Page 4-5: Our unique treasures
I immigrated to Australia 10 years ago and became a citizen of this wonderful country as soon as I was able but it wasn’t until I was back in the UK a few years ago that I really started to feel Australian. And that was thanks to a bottle of wine.
I was with friends, drinking and talking about wine. I found myself extolling the virtues of the many Aussie drops I’d been enjoying but couldn’t help noticing an air of scepticism. It seemed the prevailing view was that, while Australia produced decent wines, Europe was still the place to go for something different, interesting or special. I felt my hackles rise. I was becoming defensive about Australian wine. About my wine!
Fortunately I had the perfect bottle to make my case: a Hunter Valley Semillon with, if memory serves, seven or eight years behind it. It was bright and crisp, with zesty lemon and lemon squash flavours. Just so refreshing. But age was starting to add complexity too. Golden in colour, it revealed toasty notes and the merest hints of honey on a beautifully textured palate: a promise of things yet to come.
It is fair to say the wine had quite an impact. Once the satisfied murmurings died down, I asked the all-important question: “Where outside Australia can you find a wine like this?” The answer of course was nowhere. And with that, a newly-minted Aussie sat back and watched as the bottle disappeared in a flash.
Australian wine can compete with the best from around the world but what really makes it exciting for me are the unique treasures this country brings to the table. Unbound by the traditions and regulations of the Old World, and with our own unique terroirs, Aussie winemakers have always been able to play by their own rules, making the Australian wine landscape one of the most interesting and innovative in the world. We can all be proud of that.
Hunter Valley Semillon
Hunter Valley Semillon is a style you’ll find nowhere else in the world. Jancis Robinson MW famously described it as “Australia’s great gift to the wine world” and I’m not about to disagree. Crisp, bright and fresh in its youth, it really comes into its own after five or more years in the bottle, deepening in colour, flavour and texture. Mix a case of the 2006 and 2014 vintages from Montvalley and see the transformation for yourself!
Montvalley Semillon 2014
Hunter Valley, NSW
The 2014 vintage yielded stunning fruit, which was carefully hand-picked to preserve its integrity. Aromas of lime leaves, lemon flowers and hints of classic herbaceous notes lead on to a silky citrus acidity on the palate.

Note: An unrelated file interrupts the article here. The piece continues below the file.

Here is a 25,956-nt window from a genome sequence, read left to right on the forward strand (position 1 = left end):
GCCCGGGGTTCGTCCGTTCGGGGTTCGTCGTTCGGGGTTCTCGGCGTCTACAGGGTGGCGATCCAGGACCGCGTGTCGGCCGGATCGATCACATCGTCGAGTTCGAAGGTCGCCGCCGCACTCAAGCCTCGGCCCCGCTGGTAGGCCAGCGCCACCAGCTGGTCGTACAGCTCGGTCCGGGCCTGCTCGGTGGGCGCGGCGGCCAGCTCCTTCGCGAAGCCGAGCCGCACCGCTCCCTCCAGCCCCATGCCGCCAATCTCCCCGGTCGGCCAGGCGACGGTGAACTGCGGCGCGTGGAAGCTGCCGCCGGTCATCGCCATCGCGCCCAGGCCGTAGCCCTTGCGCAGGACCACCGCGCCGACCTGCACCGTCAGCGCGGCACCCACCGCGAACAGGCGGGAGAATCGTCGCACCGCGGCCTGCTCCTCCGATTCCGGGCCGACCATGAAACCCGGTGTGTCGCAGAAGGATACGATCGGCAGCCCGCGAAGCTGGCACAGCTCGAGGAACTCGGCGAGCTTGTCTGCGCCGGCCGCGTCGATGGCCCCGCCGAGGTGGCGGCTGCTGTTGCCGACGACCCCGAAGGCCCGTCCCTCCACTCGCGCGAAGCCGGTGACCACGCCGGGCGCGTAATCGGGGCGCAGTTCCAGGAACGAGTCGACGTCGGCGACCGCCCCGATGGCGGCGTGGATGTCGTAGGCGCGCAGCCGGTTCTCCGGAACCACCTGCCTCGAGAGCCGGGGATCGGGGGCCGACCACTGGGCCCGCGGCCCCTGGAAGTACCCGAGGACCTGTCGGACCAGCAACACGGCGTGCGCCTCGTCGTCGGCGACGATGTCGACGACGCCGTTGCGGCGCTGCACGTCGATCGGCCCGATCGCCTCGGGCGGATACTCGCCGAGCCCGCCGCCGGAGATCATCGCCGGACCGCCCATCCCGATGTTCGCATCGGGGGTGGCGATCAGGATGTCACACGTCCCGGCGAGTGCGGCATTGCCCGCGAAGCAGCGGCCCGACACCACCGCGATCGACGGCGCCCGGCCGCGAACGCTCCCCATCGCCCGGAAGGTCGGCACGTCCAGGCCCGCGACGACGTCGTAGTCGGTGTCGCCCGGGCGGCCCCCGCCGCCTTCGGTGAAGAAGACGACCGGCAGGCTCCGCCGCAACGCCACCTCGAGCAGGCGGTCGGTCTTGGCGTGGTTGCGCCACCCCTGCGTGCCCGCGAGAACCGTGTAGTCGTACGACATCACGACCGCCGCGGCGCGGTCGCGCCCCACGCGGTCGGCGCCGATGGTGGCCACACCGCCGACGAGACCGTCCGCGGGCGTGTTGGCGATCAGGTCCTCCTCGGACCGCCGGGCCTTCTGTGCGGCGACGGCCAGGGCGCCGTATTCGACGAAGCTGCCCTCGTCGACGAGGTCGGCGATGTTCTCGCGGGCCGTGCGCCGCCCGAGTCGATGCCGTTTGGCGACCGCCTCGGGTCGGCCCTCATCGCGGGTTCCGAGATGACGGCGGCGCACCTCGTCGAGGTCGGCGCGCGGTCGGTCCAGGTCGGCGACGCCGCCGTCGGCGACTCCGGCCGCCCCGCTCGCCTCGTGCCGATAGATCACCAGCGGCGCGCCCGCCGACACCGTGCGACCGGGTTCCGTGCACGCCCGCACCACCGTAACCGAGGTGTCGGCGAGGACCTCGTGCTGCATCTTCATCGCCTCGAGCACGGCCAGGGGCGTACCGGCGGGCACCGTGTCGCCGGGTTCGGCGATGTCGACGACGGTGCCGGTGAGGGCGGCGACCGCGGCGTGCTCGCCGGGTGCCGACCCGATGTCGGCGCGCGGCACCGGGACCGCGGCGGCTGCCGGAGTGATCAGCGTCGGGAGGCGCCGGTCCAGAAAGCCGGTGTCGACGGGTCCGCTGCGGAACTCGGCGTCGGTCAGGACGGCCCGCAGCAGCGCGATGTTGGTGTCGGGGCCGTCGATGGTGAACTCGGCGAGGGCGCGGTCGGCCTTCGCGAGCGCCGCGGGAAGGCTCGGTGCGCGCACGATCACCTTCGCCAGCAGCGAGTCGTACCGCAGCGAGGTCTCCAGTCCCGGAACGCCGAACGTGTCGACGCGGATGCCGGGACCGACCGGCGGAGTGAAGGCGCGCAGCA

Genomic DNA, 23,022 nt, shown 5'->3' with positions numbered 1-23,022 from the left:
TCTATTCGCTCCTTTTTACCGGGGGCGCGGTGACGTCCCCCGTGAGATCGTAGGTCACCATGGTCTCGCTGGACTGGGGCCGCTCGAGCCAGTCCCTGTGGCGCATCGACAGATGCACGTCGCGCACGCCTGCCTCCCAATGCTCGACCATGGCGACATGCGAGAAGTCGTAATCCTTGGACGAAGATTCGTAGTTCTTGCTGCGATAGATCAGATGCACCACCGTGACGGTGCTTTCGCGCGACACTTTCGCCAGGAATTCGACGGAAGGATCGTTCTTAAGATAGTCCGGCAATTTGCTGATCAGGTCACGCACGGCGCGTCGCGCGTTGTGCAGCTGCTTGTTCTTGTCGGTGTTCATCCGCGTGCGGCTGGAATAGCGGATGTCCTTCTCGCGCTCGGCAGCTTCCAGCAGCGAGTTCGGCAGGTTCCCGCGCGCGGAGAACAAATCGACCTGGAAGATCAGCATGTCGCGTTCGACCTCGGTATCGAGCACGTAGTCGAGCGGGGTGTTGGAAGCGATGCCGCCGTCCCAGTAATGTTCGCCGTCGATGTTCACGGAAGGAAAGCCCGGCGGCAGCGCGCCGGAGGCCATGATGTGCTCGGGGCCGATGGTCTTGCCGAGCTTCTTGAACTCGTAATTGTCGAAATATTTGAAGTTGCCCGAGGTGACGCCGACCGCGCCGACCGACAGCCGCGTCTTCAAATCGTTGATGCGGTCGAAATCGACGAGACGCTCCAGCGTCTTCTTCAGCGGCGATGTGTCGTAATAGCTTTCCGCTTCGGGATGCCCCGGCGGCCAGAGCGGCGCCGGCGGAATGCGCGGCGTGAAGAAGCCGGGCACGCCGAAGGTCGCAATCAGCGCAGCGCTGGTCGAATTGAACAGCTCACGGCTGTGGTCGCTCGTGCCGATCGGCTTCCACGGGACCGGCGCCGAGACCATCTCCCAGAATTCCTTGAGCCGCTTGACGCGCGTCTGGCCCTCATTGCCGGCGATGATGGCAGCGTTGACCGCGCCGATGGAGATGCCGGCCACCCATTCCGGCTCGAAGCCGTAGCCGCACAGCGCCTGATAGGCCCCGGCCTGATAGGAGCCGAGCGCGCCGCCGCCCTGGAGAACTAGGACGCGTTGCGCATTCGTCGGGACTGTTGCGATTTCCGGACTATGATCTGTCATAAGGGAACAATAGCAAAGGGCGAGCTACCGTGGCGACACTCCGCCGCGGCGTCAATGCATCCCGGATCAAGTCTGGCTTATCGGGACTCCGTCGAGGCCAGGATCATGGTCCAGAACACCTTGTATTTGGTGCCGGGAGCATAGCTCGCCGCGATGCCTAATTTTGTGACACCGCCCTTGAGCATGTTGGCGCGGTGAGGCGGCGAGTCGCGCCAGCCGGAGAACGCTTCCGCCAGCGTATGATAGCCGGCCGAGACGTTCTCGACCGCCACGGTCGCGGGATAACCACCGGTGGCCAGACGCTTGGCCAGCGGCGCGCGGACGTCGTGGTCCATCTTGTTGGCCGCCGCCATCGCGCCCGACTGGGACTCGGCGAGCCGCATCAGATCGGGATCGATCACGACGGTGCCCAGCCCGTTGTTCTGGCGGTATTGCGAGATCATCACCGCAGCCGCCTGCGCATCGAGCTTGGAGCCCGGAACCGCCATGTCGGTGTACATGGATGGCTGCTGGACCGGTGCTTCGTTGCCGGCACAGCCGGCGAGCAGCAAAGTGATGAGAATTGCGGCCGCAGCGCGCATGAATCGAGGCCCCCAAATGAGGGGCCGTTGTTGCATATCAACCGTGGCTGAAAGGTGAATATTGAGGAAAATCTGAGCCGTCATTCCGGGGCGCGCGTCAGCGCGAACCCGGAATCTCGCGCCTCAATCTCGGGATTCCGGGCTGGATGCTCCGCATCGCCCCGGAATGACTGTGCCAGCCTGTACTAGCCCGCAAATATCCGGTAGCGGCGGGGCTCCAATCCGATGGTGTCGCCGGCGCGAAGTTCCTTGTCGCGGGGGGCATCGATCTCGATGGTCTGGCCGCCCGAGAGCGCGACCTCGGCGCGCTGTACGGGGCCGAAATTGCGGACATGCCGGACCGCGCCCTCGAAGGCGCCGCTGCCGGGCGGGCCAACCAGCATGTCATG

Montvalley Semillon 2006
Hunter Valley, NSW
The tight structure this wine was born with continues to support it during its maturation. Soft and elegant in the mouth, it displays flavours of lemon oil and jasmine on a pleasing acid backbone. A classic maturing Hunter Semillon.
Cabernet and Shiraz blends
Shiraz (or Syrah) comes from the Rhône Valley, Cabernet Sauvignon from Bordeaux and never the twain shall meet! Or so the French would have it. We’re not so restricted here in Australia and thank goodness, because combining these two mighty grapes opens up a whole new world of delicious possibilities. While you can find the odd example from other parts of the New World, these wonderful blends have Australia’s name all over them.
Deep Woods Estate Ebony Cabernet Shiraz 2013
Margaret River, WA
Aromas of ripe black fruit and violets with hints of chocolate and spice mirror the fruity intensity. On the palate, rich Cherry Ripe and dark berry flavours flow into soft, fleshy tannins.
Watershed Shades Shiraz Cabernet Merlot 2014
Margaret River, WA
Intense aromas of blackberries, liquorice and plums are supported by hints of herbs and vanilla notes. On the palate, the sweet berry and chocolate flavours are complemented by a soft round texture finishing with fine velvety tannins.
Sure, the Italians have their own sparkling reds (I’m looking at you, Lambrusco) but a good sparkling Shiraz is a thing of singularly Australian beauty. Secondary fermentation in the bottle gives the rich, intense fruit of Aussie Shiraz a vivacious lift. For many, this is a ‘Christmas’ special but there’s no reason to limit yourself to once a year. Top class examples like the Peter Lehmann Black Queen Sparkling Shiraz 2010 make sensational food wines any time of year and are a great bet for the cellar too.
Peter Lehmann Black Queen Sparkling Shiraz 2010
Barossa Valley, SA
“The grapes come from the Light Pass district; after conventional fermentation, the wine spent 2 years in used French oak before bottle fermentation and 2 years on lees. It has very good Shiraz varietal character, dark brooding fruits layered with spice and licorice, the tannins admirably fine and supple; excellent balance/dosage.” James Halliday